Soy Protein in Preventing Recurrent Cancer in Patients Who Have Undergone Surgery for Stage II Prostate Cancer
|ClinicalTrials.gov Identifier: NCT00765479|
Recruitment Status : Completed
First Posted : October 3, 2008
Last Update Posted : September 20, 2013
RATIONALE: Soy protein may help prevent prostate cancer recurrence in patients who have undergone surgery for prostate cancer.
PURPOSE: This randomized phase II/III trial is studying how well soy protein works and compares it to a placebo in preventing recurrent cancer in patients who have undergone surgery for stage II prostate cancer.
|Condition or disease||Intervention/treatment||Phase|
|Prostate Cancer||Dietary Supplement: soy protein isolate Other: placebo||Phase 2 Phase 3|
- Determine whether soy protein isolate reduces the PSA failure rate and time to PSA failure within 2 years following radical prostatectomy in patients who are at high risk for prostate cancer recurrence.
- Determine the effects of soy protein isolate on intermediate biomarkers of steroid hormone axis (testosterone, estradiol, and SHBG) and thyroid activity (T3 and T4).
- Determine the effects of soy protein isolate on intermediate biomarkers of apoptosis (soluble Fas and Fas-ligand), angiogenesis (VEGF and bFGF), antioxidant activity (8-isoprostanes), and IGF axis (IGF-1 and IGFBP-3).
- Compare patients who are equol producers to those who are non-producers.
OUTLINE: This is a multicenter study. Patients are stratified according to hospital/clinic site (NYU vs UIC or Jesse Brown VA Medical Center vs other sites), number of high-risk characteristics (1 vs > 1), and race (African American vs non-African American [i.e., non-Hispanic White, Hispanic, Asian, and other]). Patients are randomized to 1 of 2 treatment arms.
- Arm I: Patients receive an oral soy protein isolate beverage once daily.
- Arm II: Patients receive an oral casein placebo beverage once daily. Treatment in both arms continues for up to 2 years in the absence of disease progression or unacceptable toxicity.
Blood samples are collected periodically for biomarker laboratory studies. Samples are analyzed to measure PSA levels by Tosoh PSA assay; cholesterol levels; isoflavone and equol concentrations by HPLC and ESA; and indicators of steroid hormone axis (testosterone, estradiol, and SHBG), indicators of thyroid activity (T3 and T4), indicators of apoptosis (soluble Fas and Fas-ligand), indicators of angiogenesis (VEGF and bFGF), indicators of oxidative stress (8-isoprostanes), and indicators of IGF axis (IGF-1 and IGFBP-3) by ELISA.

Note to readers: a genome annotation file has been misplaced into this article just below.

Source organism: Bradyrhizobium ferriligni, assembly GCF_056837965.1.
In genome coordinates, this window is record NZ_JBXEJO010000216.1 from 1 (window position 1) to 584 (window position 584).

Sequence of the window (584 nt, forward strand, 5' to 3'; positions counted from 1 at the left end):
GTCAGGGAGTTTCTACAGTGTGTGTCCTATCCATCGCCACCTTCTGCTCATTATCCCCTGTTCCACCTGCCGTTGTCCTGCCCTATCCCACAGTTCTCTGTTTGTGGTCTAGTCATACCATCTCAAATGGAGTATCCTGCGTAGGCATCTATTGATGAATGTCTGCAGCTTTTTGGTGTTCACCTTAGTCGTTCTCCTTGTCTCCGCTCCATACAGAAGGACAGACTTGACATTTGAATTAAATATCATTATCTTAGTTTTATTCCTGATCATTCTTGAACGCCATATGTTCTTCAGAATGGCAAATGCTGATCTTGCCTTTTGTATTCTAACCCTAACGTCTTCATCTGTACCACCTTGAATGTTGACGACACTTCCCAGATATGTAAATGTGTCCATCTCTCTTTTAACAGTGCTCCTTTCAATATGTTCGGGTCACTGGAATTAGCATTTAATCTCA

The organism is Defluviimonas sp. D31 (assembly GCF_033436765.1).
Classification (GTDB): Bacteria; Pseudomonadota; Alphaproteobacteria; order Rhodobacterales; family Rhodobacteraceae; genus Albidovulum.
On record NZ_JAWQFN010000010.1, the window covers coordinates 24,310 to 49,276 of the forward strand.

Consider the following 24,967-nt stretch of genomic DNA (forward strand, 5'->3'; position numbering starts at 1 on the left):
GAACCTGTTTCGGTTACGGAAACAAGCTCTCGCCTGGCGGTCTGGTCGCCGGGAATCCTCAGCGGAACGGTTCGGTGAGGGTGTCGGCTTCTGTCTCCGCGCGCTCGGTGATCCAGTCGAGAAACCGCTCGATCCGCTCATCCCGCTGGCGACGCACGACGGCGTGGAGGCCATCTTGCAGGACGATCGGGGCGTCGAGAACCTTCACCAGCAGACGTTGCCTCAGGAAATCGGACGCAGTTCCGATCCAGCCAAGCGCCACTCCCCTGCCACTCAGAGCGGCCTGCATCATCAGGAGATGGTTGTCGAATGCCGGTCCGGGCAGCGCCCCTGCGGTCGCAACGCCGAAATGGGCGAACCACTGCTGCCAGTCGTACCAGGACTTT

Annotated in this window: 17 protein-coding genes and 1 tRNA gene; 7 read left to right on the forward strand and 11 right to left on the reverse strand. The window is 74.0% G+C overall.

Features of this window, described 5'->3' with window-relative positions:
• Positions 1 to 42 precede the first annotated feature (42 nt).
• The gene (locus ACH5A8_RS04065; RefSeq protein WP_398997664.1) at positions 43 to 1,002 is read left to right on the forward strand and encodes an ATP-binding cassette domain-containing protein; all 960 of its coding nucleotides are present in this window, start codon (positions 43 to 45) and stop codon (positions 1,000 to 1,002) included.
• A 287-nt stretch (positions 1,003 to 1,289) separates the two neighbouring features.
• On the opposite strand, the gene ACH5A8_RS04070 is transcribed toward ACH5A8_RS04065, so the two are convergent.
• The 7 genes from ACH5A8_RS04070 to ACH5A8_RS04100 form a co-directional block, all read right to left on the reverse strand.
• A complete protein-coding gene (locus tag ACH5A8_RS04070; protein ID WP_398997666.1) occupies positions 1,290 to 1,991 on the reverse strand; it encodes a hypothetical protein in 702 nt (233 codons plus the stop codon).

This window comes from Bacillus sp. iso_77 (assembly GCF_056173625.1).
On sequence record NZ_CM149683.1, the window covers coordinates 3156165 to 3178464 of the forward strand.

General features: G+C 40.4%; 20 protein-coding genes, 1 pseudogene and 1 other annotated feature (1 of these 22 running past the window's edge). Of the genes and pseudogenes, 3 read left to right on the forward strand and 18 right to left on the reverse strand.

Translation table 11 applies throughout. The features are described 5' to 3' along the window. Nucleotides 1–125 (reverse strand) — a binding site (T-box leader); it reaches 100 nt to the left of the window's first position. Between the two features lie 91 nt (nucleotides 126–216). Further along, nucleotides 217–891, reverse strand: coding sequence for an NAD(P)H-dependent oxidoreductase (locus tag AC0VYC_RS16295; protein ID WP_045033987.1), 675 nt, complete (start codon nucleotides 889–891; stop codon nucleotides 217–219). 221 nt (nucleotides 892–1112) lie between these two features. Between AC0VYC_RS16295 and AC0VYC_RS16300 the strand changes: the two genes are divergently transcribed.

|Study Type :||Interventional (Clinical Trial)|
|Estimated Enrollment :||284 participants|
|Official Title:||Randomized Placebo-Controlled Adjuvant Study of Prevention of Prostate Cancer Recurrence After Radical Prostatectomy by Soy Protein Isolate|
|Study Start Date :||December 2006|
|Primary Completion Date :||September 2011|
|Study Completion Date :||July 2013|
Experimental: Arm I
Patients receive an oral soy protein isolate beverage once daily.
Dietary Supplement: soy protein isolate
Placebo Comparator: Arm II
Patients receive an oral casein placebo beverage once daily.
- Two-year PSA failure rate (as surrogate for recurrence)
- Time to PSA failure
- Isoflavone uptake or compliance as measured by serum isoflavone concentration
- Serum total cholesterol levels
- Steroid hormone axis as measured by serum testosterone, estradiol, and SHBG levels
- Thyroid activity as measured by serum T3 and T4 levels
- Apoptotic activity as measured by serum soluble Fas and Fas-ligand levels
- Angiogenesis as measured by serum VEGF and bFGF levels
- Oxidative stress as measured by serum 8-isoprostane levels
- IGF axis as measured by serum IGF-1 and IGFBP-3 levels
- Equol production as measured by serum equol concentration
Please refer to this study by its ClinicalTrials.gov identifier (NCT number): NCT00765479
|United States, Illinois|
|University of Illinois Cancer Center|
|Chicago, Illinois, United States, 60612-7243|
|Principal Investigator:||Maarten C. Bosland, DVSc, PhD||University of Illinois at Chicago|
|OverallOfficial:||Roohollah Sharifi, MD||University of Illinois at Chicago|